Admins receive notifications when they have attained weekly staffing and funding limits. Invoices are automatically calculated and created depending on the time each worker worked, as well as their associated pay rate. You can set up automatic citizenship through PayPal, which lets you automate payments based on time tracked within the application. Keep in mind: Consumers don’t need to send time through for acceptance, therefore automatic payments will be made whether workers were wrong or right about the amount of hours that they worked. There’s not any reminder for managers to double-check every timesheet before automatic payments go out thus, if you are worried about making false payments, then you can set PayPal payments to guide. Productivity Suite
Price And Alternatives
Hubstaff has been built to give you Big Brother-level oversight into when employees are working, what they are doing while they work, and what you really need to cover them as soon as the work is done. The Fundamental $5-per-month program gives you access to simple time tracking tools, an employee payment program supervisor, 24/7 support, and user settings that can be managed in an employee-by-employee basis. Moreover, this program lets you keep track of whether or not your employees are operating by letting you document screenshots while they function in addition to monitor keyboard and mouse action during shifts. Of the five tools we analyzed, Hubstaff is the only tool that offered this level of insight into the way that workers are progressing. Although keyboard and screen monitoring are useful (albeit over-reaching) attributes for a change screen, Hubstaff’s implementation leaves much to be desired (more about this later).
The $9-per-user-per-month Premium plan includes all you’ll find in the Basic plan, but you will also get access to Hubstaff’s application programming interface (API) to integrate the tool with other third party software. The Premium bundle also has a lightweight schedulingtool that gives administrators the power to assign changes and delegate tasks from within the console. Premium customers may also use the tool to make invoices and create PayPal payments mechanically. Customers that pay annually will get two months free (for both cost tiers).
Compared to TSheets, its nearest competitor in our roundup, Hubstaff is reasonably priced, particularly given the added tracking features that are unavailable in competitive resources. TSheets supplies a fundamental free account, in addition to a $4-per-user-per-month account that costs a $16 base fee per month for teams with fewer than 100 users, along with an $80 foundation fee per month for groups with over a hundred users. The base fee, which Hubstaff does not charge, makes TSheets marginally more costly than Hubstaff, even in Hubstaff’s Premium degree.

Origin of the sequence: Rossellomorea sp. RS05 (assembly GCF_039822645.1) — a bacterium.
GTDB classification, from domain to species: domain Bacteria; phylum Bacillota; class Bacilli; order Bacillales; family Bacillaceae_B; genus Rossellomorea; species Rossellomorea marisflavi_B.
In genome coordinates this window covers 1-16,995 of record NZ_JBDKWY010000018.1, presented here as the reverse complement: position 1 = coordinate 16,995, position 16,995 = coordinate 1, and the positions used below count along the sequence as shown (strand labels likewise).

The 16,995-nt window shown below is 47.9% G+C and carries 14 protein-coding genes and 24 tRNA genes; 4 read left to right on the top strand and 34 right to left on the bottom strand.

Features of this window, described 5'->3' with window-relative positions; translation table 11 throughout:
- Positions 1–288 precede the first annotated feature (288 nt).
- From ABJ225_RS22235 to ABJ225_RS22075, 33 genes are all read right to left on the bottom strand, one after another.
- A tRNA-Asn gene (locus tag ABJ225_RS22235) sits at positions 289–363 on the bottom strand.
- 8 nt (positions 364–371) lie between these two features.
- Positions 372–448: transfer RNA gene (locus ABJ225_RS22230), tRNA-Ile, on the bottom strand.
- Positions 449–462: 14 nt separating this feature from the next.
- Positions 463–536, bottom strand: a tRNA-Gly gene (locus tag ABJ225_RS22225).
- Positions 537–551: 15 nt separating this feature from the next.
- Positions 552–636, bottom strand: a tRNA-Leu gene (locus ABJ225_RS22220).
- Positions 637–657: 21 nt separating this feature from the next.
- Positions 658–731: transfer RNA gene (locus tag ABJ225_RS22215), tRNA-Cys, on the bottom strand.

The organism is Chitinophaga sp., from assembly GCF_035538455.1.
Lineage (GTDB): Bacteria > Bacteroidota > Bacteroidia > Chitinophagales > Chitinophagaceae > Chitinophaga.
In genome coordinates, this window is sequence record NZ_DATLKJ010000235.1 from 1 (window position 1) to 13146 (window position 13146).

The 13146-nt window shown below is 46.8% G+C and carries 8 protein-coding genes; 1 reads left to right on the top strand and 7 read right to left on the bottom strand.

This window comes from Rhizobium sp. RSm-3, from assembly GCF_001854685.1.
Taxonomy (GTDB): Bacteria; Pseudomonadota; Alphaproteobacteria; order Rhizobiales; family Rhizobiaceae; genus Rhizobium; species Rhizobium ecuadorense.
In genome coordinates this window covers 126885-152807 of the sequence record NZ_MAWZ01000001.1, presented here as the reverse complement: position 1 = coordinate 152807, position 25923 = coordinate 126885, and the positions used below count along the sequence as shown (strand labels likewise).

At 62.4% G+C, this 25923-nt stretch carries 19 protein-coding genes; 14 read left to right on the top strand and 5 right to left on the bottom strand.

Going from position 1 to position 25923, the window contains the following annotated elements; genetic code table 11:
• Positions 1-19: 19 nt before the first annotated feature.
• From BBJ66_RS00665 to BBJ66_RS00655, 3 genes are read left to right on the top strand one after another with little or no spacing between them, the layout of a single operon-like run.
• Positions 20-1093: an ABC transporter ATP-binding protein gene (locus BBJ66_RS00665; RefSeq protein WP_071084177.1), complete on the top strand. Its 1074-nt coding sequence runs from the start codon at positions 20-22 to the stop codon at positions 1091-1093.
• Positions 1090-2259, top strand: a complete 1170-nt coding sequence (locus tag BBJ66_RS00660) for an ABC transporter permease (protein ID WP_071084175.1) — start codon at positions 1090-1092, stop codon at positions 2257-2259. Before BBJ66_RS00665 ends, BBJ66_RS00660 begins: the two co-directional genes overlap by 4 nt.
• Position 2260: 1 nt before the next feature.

If you’re more interested in those hulky PM solutions, then you’ll need to pony up a bit more cash. Mavenlink’s cheapest program that includes time tracking prices $39 per user per month. Zoho’s cheapest time monitoring plan is $25 per month for an infinite number of users (which is a pretty solid deal if you want all of the excess PM features). Wrike’s lowest time monitoring plan costs $24.80 per user per month.
What Should Be Added
Editor’s note: Since our first review of Hubstaff, the company has released a significant update in late 2018 that specifically addressed specific feature weaknesses or omissions, such as adding a web timer, fleshing out coverage options, and adding activity levels and screen tracking. We’ll be testing these attributes shortly and you’ll see the results in an upcoming update to this review.
Besides its draconian screengrab and keystroke monitoring, Hubstaff doesn’t do a very good job allowing for deeper shift oversight. By way of example, Hubstaff does not allow advanced monitoring. If you operate a trucking business and you are less concerned about how many hours a trucker drove than the distance driven, then there is no way to handle this in Hubstaff. Users can add notes to a empty text field, but that information won’t be mixed into accounts. As a consequence, you can not use it to learn about who’s functioning, how they are functioning, and what they’re producing (other than the number of hours monitored ). TSheets not only gives you this option, it provides you the ability to make six additional customizable advanced monitoring fields. You might also put in a question for every clock-out (i.e.,”Was there an episode? Yes. No.”) Along with the system forces the user to respond to the questions at the end of each change or they won’t be able to clock out.